Best Animated Short Film
5. “The Flying Sailor” (dir. Amanda Forbis, Wendy Tilby, 8 min.)
The Halifax Explosion of 1917, caused by the collision between a Norwegian vessel and a French cargo ship loaded with explosives, resulted in the deaths of 1,782 people, the injury of thousands more, and a leveling of the Portside. This Sundance-winning experimental bauble takes inspiration from this event by imagining a sailor’s brush with death, as the explosion sends him flying naked through the air while his life flashes before his eyes. Mercifully, the hectic montage of flashbacks renders his past more expressively than a more conventional short might, but the conceit nonetheless feels rooted in a cliché.
4. “The Boy, the Mole, the Fox and the Horse” (dir. Peter Baynton, Charlie Mackesy, 34 min.)
This is the Goliath of the category. Based on Charlie Mackesy’s 2019 picture book, “The Boy, the Mole, the Fox and the Horse” was produced for Apple TV+ by J.J. Abrams’ Bad Robot company and features voice work from big stars like Tom Hollander, Idris Elba and Gabriel Byrne. The short is about a little boy lost in the snowy wilderness who befriends a mole and goes searching for a home he’s never had before. The boy and mole encounter a fox, who’s nasty and aggressive toward them until they save him from a trap, and the trio goes on to find a white horse that’s been separated from its kind. For children, it’s a sweet and accessible fable about the value of kindness, but for this adult, it felt like an inspirational calendar full of trite morals: “Doing nothing with friends is never doing nothing, is it?” “Tears fall for a reason. They’re your strength, not weakness.” Etc.
3. “My Year of Dicks” (dir. Sara Gunnarsdóttir, 24 min.)
Based on Pamela Ribon’s comic memoir Notes to Boys: And Other Things I Shouldn’t Share in Public, this cringe comedy about a 15-year-old’s efforts to lose her virginity in 1991 feels appropriately ragged and loaded with period specificity. In five chapters, Pam recalls painful encounters with various boys she considered bedding, from a vampiric skateboarder to a movie theater usher to a “straight edge” who turns out to be a Neo-Nazi. “My Year of Dicks” evokes the perils of nascent sexuality for teenage straight girls like Pam, who not only has to manage the aggressions of the opposite sex, but has to listen to her father give “The Talk” in graphic terms. The animation isn’t spectacular, but the rough-and-tumble look of the short is part of its charm.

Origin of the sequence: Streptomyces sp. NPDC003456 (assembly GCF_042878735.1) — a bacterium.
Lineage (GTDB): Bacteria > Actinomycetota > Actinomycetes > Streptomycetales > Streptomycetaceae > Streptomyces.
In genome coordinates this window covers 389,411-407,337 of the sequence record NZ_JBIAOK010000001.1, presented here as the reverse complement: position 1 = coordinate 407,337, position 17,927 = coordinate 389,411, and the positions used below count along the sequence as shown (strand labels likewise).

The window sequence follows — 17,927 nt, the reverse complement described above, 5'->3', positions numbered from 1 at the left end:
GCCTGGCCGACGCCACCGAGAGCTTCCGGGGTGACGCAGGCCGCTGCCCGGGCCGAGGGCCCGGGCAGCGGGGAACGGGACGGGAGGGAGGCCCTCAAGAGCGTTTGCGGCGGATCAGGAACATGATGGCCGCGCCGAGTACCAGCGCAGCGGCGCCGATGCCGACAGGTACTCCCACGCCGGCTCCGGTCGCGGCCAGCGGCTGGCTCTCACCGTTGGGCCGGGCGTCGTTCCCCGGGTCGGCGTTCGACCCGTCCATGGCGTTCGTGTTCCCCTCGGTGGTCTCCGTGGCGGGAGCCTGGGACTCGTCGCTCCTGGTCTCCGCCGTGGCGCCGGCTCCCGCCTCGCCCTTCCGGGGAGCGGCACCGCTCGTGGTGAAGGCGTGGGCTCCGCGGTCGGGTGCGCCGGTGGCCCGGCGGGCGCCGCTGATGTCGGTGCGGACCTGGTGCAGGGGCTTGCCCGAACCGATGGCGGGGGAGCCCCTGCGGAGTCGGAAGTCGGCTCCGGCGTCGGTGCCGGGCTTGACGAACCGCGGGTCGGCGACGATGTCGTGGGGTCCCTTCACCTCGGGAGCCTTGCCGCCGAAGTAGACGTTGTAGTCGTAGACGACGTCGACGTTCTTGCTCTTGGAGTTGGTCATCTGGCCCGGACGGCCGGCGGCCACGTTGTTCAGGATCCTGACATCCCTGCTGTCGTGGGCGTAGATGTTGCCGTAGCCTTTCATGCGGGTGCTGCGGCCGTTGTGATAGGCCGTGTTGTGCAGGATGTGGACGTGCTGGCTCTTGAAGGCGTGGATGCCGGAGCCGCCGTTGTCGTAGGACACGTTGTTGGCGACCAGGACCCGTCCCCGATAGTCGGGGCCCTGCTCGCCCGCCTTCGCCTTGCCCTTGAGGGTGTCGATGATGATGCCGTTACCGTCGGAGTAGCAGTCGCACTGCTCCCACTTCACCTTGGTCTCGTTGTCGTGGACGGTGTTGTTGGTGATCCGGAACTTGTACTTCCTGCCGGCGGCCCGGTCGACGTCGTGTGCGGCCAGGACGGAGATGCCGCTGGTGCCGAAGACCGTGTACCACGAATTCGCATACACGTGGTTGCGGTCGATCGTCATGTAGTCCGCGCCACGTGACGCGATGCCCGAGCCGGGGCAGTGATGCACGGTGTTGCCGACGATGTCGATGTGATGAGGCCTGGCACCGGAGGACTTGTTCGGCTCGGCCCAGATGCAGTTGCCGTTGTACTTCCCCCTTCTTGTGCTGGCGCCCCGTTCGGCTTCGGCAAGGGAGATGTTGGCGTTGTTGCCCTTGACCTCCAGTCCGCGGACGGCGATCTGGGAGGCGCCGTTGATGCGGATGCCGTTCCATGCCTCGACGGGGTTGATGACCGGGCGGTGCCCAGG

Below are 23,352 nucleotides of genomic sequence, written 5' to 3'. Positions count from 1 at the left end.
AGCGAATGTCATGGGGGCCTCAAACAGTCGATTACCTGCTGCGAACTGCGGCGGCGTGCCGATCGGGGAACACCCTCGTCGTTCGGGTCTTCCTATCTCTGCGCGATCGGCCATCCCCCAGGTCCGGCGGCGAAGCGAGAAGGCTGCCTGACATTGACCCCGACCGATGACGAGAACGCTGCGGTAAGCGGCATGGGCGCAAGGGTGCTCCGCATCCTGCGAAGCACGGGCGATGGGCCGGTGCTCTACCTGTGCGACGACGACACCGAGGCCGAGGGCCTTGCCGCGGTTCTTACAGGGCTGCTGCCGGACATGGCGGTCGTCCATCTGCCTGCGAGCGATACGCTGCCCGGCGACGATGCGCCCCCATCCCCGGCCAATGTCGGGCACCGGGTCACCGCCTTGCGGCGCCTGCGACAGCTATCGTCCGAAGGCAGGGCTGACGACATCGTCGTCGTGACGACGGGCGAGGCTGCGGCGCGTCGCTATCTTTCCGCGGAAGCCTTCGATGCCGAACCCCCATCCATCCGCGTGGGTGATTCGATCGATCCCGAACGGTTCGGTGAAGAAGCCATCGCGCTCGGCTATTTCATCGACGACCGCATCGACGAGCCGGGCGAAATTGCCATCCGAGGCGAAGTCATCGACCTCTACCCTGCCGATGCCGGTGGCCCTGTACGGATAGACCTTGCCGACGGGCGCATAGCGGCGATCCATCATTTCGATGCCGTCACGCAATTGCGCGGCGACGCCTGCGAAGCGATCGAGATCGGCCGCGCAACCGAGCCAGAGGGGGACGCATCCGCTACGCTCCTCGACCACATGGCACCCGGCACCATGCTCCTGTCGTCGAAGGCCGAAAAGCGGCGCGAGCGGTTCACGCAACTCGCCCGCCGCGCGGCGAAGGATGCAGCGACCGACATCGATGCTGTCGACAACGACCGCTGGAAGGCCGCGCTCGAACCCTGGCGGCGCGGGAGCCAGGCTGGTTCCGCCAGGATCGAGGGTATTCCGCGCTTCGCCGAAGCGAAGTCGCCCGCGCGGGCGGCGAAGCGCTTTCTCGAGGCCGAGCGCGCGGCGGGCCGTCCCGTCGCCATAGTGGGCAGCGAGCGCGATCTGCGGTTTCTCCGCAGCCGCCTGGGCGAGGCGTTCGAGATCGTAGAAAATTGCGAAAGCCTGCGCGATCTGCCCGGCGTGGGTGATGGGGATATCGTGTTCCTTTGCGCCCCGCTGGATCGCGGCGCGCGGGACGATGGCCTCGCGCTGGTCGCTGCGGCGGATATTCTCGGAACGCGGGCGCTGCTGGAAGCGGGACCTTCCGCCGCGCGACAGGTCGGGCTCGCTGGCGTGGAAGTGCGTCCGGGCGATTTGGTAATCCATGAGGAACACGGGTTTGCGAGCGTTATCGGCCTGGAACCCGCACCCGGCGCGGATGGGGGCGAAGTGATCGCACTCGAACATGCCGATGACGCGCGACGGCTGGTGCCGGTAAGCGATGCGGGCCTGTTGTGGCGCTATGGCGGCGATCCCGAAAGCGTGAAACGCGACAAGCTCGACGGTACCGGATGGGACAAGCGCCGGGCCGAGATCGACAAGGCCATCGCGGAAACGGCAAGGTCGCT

2. “Ice Merchants” (dir. João Gonzalez, 14 min.)
In this lovely, hand-crafted, wordless short from Portugal, a father and son live high up in the mountains in a small home extending from a cliff. Every day, they parachute together off their porch to the village below, where they sell the box of ice they freeze in the subzero temperatures. Warm weather dramatically disrupts their routine, but “Ice Merchants” doesn’t hammer home its environmental message, choosing instead to focus on the silent bond between a parent and a child who will be left with a perilous inheritance. The absence of dialogue throws the emphasis on the unusual setting and the animation, which suggests the sturdiness of a loving relationship in a home that’s literally hanging over the precipice.
1. “An Ostrich Told Me the World was Fake and I Think I Believe It” (dir. Lachlan Pendragon, 11 min.)
It would be unfair to this charming Australian student short to talk about it as a cross between Charlie Kaufman and Aardman Animation, because it falls well short of those high standards. But Pendragon’s meta-comedy is clever and lovingly crafted nonetheless, detailing the life of an office worker whose failure to sell toasters over the phone seems like less of a problem when a talking ostrich reveals that his existence is a lie. The framing of the hero’s life through a video monitor is the first hint that the ostrich might be on to something, and Pendragon mines the situation for laughs before suggesting the deeper existential crises of cubicle dwellers—and of humans in general.
Live Action: The social import of“The Red Suitcase” makes this one close, but “Le Pupille” is on another filmmaking level, and the backing of Disney+, which currently has it on the service, surely doesn’t hurt.
Documentary: An animal doc will take home the Oscar, but “Haulout” is so clearly the class of this bunch that it should be undeniable.
Animation: “The Boy, the Mole, the Fox and the Horse” seems like a sure thing, alas. It is Godzilla to the other nominees’ Bambis.
Honestly can't wait for which actor has to say "My Year of Dicks" during the Oscar ceremony when reading the list of nominees, absolutely worth these being given out on air just for that moment.
I go to the animated shorts every year in the theater -- kinda nice to be able to see a whole category in ~90 minutes, would recommend. This year felt weak, and The Boy, The Mole... was easily the worst of the bunch; you could practically hear the theater groan after hearing lines like "what's the bravest thing you've ever done? *Ask for help*". Thirty minutes of Hallmark sympathy card punchlines read by Idris Elba, Gabriel Byrne, and Tom Hollander -- sadly, it's total Oscars-bait. Ice Merchants and An Ostrich were excellent and are absolutely worth a watch.